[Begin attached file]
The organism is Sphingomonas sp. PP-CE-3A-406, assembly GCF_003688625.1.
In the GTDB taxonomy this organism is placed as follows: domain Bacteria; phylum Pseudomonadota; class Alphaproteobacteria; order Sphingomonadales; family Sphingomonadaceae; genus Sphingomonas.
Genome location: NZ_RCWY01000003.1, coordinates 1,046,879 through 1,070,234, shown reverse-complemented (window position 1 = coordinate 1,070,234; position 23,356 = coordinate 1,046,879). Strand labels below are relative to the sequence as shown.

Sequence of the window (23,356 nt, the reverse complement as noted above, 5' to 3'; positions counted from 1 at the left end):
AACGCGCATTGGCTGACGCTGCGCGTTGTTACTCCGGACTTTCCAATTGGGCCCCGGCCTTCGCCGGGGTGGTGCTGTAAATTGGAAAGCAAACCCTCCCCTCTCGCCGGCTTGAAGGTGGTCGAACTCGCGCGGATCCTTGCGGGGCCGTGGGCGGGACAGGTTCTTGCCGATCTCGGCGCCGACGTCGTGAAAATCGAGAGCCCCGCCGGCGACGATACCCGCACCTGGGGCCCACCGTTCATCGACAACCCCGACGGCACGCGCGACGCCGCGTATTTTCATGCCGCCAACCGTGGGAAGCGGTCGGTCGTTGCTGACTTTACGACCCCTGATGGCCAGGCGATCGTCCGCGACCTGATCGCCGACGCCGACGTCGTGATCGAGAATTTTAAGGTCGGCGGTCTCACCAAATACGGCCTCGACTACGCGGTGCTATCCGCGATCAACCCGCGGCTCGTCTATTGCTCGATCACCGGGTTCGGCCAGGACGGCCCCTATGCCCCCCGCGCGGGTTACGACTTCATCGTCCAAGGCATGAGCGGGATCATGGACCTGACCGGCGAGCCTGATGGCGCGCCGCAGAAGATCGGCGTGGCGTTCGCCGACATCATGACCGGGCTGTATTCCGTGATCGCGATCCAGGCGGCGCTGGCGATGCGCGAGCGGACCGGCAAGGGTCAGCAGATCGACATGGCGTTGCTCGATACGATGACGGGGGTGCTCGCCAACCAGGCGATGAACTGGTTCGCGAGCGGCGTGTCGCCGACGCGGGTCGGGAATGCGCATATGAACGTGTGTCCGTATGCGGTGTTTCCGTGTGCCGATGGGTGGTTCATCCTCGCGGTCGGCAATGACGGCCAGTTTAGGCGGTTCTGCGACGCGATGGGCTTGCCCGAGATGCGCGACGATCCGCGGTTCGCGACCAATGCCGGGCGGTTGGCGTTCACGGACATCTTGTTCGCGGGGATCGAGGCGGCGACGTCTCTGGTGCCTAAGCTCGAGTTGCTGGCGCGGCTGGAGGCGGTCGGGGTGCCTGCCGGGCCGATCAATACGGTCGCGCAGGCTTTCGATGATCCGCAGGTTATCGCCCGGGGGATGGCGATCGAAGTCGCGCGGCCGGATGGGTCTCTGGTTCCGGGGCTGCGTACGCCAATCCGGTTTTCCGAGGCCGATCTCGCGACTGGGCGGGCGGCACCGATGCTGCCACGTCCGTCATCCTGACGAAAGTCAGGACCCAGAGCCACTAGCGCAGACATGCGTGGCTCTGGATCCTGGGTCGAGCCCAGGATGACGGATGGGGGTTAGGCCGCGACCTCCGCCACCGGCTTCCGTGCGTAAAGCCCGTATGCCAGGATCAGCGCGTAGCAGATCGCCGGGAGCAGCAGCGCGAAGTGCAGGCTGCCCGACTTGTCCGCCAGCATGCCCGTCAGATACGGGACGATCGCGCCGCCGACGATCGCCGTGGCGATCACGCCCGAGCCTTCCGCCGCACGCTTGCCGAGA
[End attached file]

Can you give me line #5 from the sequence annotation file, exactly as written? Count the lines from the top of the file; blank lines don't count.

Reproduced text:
AACGCGCATTGGCTGACGCTGCGCGTTGTTACTCCGGACTTTCCAATTGGGCCCCGGCCTTCGCCGGGGTGGTGCTGTAAATTGGAAAGCAAACCCTCCCCTCTCGCCGGCTTGAAGGTGGTCGAACTCGCGCGGATCCTTGCGGGGCCGTGGGCGGGACAGGTTCTTGCCGATCTCGGCGCCGACGTCGTGAAAATCGAGAGCCCCGCCGGCGACGATACCCGCACCTGGGGCCCACCGTTCATCGACAACCCCGACGGCACGCGCGACGCCGCGTATTTTCATGCCGCCAACCGTGGGAAGCGGTCGGTCGTTGCTGACTTTACGACCCCTGATGGCCAGGCGATCGTCCGCGACCTGATCGCCGACGCCGACGTCGTGATCGAGAATTTTAAGGTCGGCGGTCTCACCAAATACGGCCTCGACTACGCGGTGCTATCCGCGATCAACCCGCGGCTCGTCTATTGCTCGATCACCGGGTTCGGCCAGGACGGCCCCTATGCCCCCCGCGCGGGTTACGACTTCATCGTCCAAGGCATGAGCGGGATCATGGACCTGACCGGCGAGCCTGATGGCGCGCCGCAGAAGATCGGCGTGGCGTTCGCCGACATCATGACCGGGCTGTATTCCGTGATCGCGATCCAGGCGGCGCTGGCGATGCGCGAGCGGACCGGCAAGGGTCAGCAGATCGACATGGCGTTGCTCGATACGATGACGGGGGTGCTCGCCAACCAGGCGATGAACTGGTTCGCGAGCGGCGTGTCGCCGACGCGGGTCGGGAATGCGCATATGAACGTGTGTCCGTATGCGGTGTTTCCGTGTGCCGATGGGTGGTTCATCCTCGCGGTCGGCAATGACGGCCAGTTTAGGCGGTTCTGCGACGCGATGGGCTTGCCCGAGATGCGCGACGATCCGCGGTTCGCGACCAATGCCGGGCGGTTGGCGTTCACGGACATCTTGTTCGCGGGGATCGAGGCGGCGACGTCTCTGGTGCCTAAGCTCGAGTTGCTGGCGCGGCTGGAGGCGGTCGGGGTGCCTGCCGGGCCGATCAATACGGTCGCGCAGGCTTTCGATGATCCGCAGGTTATCGCCCGGGGGATGGCGATCGAAGTCGCGCGGCCGGATGGGTCTCTGGTTCCGGGGCTGCGTACGCCAATCCGGTTTTCCGAGGCCGATCTCGCGACTGGGCGGGCGGCACCGATGCTGCCACGTCCGTCATCCTGACGAAAGTCAGGACCCAGAGCCACTAGCGCAGACATGCGTGGCTCTGGATCCTGGGTCGAGCCCAGGATGACGGATGGGGGTTAGGCCGCGACCTCCGCCACCGGCTTCCGTGCGTAAAGCCCGTATGCCAGGATCAGCGCGTAGCAGATCGCCGGGAGCAGCAGCGCGAAGTGCAGGCTGCCCGACTTGTCCGCCAGCATGCCCGTCAGATACGGGACGATCGCGCCGCCGACGATCGCCGTGGCGATCACGCCCGAGCCTTCCGCCGCACGCTTGCCGAGA